Some folks find it easier to separate eggs using their hands and letting the egg whites drip through their fingers instead of using the shells. Here’s how to separate eggs using your hands, step-by-step:

  1. Set out two bowls (one for whites, one for yolks)
  2. Working one egg at a time, crack the egg.
  3. Use one hand with fingers slightly spread apart to catch the egg yolk, right where the palm meets the fingers, letting the egg whites fall through your slightly separated fingers and into the egg white bowl.
  4. Add your egg yolk to the yolks bowl, and repeat as needed with additional eggs.
  5. Repeat, as needed with additional eggs.

How to separate eggs using the egg shell (my favorite):

Almost 100% of the time, I use the egg shells to separate my whites and yolks. It’s my favorite way to separate eggs without an egg separator. For this method, you’ll need two bowls—one for the whites and one for the yolks.

  1. Set out two bowls (one for whites, one for yolks)
  2. Working one egg at a time, crack the egg.
  3. Use the halves of the shell to hold the egg yolk back from the whites, while letting the egg whites fall into the egg white bowl.
  4. Pass the yolk back and forth between the shell halves to remove any additional egg white, as needed.
  5. Add your egg yolks to the yolks bowl and repeat these steps as needed with additional eggs.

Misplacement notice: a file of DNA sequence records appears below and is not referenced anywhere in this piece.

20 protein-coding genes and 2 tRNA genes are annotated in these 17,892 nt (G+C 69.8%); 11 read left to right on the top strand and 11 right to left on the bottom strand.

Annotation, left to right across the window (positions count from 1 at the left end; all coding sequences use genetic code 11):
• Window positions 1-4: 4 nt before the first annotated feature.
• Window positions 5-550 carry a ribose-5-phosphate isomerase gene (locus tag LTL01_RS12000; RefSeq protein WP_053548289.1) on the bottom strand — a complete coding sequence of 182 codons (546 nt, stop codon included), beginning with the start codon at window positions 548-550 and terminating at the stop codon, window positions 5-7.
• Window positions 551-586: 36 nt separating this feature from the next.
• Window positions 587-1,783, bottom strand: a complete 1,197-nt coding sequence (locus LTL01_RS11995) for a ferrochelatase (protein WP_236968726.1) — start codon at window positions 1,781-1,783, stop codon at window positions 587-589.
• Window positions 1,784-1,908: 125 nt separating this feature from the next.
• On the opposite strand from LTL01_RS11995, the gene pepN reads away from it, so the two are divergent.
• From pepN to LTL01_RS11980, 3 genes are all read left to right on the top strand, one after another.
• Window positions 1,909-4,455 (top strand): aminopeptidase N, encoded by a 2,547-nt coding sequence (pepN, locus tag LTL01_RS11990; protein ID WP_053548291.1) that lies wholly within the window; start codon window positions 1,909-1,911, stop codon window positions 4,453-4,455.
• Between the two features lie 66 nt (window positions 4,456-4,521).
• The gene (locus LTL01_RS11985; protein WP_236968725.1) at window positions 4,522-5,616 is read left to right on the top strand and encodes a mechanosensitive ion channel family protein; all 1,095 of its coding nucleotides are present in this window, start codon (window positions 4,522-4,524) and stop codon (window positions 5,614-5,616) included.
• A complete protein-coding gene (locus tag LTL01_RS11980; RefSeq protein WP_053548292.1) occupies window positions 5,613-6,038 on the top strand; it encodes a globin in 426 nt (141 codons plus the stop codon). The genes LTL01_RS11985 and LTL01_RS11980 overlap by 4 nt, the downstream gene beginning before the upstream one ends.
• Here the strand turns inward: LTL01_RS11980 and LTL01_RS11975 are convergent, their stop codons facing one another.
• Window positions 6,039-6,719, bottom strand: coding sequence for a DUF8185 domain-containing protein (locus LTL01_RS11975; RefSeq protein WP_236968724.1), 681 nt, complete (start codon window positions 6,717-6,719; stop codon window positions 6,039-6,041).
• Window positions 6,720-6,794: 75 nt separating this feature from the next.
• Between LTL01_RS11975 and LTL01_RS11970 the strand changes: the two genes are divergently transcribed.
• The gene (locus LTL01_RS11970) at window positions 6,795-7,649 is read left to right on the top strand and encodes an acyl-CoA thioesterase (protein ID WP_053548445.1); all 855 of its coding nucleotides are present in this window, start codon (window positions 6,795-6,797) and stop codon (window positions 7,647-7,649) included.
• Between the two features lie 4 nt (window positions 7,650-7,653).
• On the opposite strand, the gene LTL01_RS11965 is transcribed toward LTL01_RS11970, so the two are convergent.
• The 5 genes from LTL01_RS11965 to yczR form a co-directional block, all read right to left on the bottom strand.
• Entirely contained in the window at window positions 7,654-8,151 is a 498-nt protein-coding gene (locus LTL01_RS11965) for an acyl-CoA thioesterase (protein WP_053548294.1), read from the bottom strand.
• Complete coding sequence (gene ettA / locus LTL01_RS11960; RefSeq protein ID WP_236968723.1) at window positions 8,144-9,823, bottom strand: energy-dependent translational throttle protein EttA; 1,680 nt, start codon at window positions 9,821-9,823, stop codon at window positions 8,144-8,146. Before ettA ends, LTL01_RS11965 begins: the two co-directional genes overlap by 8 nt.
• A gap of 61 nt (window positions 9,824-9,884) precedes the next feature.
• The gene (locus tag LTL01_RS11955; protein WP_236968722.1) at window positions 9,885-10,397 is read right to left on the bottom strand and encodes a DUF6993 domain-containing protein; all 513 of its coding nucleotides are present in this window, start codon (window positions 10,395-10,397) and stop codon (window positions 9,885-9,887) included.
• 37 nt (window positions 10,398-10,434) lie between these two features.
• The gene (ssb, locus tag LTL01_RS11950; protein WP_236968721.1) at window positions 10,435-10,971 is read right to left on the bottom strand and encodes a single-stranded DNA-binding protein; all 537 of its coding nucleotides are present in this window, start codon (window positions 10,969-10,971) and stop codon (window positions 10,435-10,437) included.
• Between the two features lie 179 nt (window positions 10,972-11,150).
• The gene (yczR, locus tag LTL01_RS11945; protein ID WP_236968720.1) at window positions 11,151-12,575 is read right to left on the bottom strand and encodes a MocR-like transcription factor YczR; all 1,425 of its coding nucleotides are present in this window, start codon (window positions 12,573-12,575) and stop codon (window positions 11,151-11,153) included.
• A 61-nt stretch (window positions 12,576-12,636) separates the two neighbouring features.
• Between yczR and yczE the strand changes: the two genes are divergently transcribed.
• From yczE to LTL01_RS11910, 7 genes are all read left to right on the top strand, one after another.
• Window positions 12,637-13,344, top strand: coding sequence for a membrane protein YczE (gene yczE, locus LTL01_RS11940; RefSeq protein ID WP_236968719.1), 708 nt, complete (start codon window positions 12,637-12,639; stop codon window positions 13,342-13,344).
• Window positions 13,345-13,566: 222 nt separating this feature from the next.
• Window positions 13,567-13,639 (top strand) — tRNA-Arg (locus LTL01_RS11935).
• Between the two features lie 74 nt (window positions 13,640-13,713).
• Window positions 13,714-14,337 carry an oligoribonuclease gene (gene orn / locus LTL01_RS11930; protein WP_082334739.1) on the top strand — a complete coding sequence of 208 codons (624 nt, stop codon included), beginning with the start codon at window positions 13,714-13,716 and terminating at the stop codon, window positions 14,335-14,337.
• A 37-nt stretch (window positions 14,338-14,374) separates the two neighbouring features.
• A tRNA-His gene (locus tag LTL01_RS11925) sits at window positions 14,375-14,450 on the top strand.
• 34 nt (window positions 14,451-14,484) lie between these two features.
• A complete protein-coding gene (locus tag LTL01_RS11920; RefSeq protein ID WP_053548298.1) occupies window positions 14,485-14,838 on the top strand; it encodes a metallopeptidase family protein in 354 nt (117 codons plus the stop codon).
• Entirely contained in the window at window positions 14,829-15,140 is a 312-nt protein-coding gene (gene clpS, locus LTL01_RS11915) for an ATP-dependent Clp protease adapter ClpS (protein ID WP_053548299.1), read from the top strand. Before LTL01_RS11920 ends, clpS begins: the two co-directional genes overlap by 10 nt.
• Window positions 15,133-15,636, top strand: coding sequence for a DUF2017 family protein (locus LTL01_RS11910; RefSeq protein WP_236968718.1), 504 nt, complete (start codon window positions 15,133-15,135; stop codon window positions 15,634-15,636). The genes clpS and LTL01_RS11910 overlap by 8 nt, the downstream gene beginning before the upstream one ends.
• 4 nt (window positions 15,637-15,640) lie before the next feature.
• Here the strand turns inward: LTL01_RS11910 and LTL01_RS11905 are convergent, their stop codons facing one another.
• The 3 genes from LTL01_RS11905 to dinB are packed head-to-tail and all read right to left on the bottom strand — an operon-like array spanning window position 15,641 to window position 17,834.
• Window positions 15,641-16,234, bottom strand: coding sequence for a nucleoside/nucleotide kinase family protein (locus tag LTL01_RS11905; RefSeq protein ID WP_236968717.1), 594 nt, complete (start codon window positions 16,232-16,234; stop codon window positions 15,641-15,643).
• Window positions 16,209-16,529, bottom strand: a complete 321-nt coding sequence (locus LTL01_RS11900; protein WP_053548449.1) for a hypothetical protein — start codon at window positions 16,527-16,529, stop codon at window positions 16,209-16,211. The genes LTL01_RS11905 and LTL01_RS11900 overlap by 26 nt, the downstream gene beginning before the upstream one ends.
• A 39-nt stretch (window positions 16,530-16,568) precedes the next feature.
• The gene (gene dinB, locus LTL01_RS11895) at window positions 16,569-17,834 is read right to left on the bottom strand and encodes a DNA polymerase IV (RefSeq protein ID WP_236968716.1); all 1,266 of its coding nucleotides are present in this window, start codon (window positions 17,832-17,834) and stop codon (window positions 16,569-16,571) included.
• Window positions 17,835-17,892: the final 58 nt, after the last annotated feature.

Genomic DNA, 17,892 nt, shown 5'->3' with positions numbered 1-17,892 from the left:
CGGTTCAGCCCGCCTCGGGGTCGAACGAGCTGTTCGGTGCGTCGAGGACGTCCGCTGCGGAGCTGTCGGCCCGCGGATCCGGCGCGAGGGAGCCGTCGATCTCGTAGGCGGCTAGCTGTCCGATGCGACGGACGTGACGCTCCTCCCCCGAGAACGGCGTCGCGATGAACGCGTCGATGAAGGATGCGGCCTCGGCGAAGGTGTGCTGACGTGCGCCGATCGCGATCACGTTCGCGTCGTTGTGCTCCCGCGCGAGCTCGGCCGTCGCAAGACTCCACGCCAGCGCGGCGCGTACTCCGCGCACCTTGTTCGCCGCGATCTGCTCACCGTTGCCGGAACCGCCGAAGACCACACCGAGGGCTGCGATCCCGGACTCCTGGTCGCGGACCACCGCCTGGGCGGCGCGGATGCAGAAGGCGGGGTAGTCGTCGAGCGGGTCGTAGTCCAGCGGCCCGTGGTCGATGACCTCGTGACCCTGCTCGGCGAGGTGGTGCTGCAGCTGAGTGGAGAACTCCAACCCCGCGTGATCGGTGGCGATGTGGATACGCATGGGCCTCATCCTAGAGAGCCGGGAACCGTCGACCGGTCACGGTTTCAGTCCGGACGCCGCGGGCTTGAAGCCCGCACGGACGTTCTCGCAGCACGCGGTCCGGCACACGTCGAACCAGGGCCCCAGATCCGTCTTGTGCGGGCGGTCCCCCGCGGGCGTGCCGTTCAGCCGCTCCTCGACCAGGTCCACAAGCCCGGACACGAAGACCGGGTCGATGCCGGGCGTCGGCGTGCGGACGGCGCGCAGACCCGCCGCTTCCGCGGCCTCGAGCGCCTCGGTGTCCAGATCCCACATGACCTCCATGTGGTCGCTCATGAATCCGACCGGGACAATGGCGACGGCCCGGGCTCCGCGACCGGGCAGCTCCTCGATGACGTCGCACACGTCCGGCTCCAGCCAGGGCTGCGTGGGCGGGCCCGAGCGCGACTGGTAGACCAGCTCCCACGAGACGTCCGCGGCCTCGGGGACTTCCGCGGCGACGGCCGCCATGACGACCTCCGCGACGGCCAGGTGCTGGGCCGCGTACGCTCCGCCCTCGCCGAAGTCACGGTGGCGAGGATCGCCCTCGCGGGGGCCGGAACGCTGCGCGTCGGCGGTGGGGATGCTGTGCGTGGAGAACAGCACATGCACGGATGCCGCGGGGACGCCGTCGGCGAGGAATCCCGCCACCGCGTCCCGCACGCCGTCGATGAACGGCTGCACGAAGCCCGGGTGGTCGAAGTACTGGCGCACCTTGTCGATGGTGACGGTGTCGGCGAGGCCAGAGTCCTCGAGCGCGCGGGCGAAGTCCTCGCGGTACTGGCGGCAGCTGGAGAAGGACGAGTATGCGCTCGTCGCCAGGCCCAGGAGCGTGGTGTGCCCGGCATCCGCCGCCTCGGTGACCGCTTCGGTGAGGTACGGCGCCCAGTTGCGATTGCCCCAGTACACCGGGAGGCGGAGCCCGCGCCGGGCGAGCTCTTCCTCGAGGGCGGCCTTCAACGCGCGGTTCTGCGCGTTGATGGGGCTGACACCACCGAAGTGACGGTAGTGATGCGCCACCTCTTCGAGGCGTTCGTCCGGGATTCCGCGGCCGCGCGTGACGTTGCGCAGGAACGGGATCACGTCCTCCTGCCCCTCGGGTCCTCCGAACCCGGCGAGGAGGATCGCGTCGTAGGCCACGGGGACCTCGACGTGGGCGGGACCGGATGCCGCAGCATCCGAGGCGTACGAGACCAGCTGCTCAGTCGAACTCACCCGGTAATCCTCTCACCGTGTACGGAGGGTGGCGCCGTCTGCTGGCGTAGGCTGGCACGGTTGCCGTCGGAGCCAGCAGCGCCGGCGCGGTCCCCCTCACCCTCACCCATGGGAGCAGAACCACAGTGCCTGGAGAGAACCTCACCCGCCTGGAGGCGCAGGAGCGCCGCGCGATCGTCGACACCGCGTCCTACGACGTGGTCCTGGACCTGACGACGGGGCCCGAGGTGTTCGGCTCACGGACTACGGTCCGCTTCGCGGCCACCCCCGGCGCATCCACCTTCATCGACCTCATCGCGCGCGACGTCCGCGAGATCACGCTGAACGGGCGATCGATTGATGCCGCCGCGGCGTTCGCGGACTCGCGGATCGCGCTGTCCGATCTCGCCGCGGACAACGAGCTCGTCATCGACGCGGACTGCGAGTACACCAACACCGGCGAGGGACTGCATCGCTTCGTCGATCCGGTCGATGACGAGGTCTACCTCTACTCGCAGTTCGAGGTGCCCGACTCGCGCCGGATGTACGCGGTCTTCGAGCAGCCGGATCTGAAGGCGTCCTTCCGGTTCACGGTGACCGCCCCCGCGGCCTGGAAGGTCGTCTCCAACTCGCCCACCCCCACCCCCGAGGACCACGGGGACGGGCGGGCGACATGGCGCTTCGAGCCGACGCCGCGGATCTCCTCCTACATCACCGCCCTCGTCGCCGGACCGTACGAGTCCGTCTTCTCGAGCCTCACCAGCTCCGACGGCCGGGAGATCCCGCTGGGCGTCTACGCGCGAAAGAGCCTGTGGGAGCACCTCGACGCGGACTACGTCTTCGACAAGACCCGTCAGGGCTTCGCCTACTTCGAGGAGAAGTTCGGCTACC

6. Repeat, as needed with additional eggs.
Front view of an egg carton with 6 eggs. One egg is open, revealing a golden yolk

faq + tips and tricks for separating eggs:

I got a little bit of egg yolk in my egg whites. What do I do? If you’re planning to whip the egg whites, you’ll have to start over. The fat in the yolks will make it impossible for the egg whites to whip properly. It’s best to pop these in the fridge for scrambled eggs or another use that requires yolks and whites.

Is it ok if some egg white got in with the egg yolks? It depends on what you’re using it for, but this is much more forgiving. Do your best to strain out the egg whites, if possible, but otherwise, if it was just a little bit, you’re probably ok. For higher-end baked goods, you may want to start over, but for adding an extra egg yolk to a brownie or cookie recipe, just do your best.

What can you make with leftover egg whites? Lots of things! Freeze them for later (yes, egg whites freeze well!), stir them into scrambled eggs or omelets, whip them for waffle batter or pavlova, etc.

What can you make with leftover egg yolks? You can use egg yolks to thicken pudding, custard, or ice cream bases, mix them into eggs for scrambled eggs or omelets, or add them to recipes that call for an extra egg yolk, like our Brown Butter Toffee Chocolate Chip Cookies.

How long do egg whites stay fresh in the refrigerator? According to the FDA, egg whites stay fresh 2-4 days in the refrigerator.

How long to egg yolks stay fresh in the refrigerator? Similarly, egg yolks will stay fresh 2-4 days in the refrigerator.

Front view of an egg carton with 3 colorful eggs in view

More baking tips to try: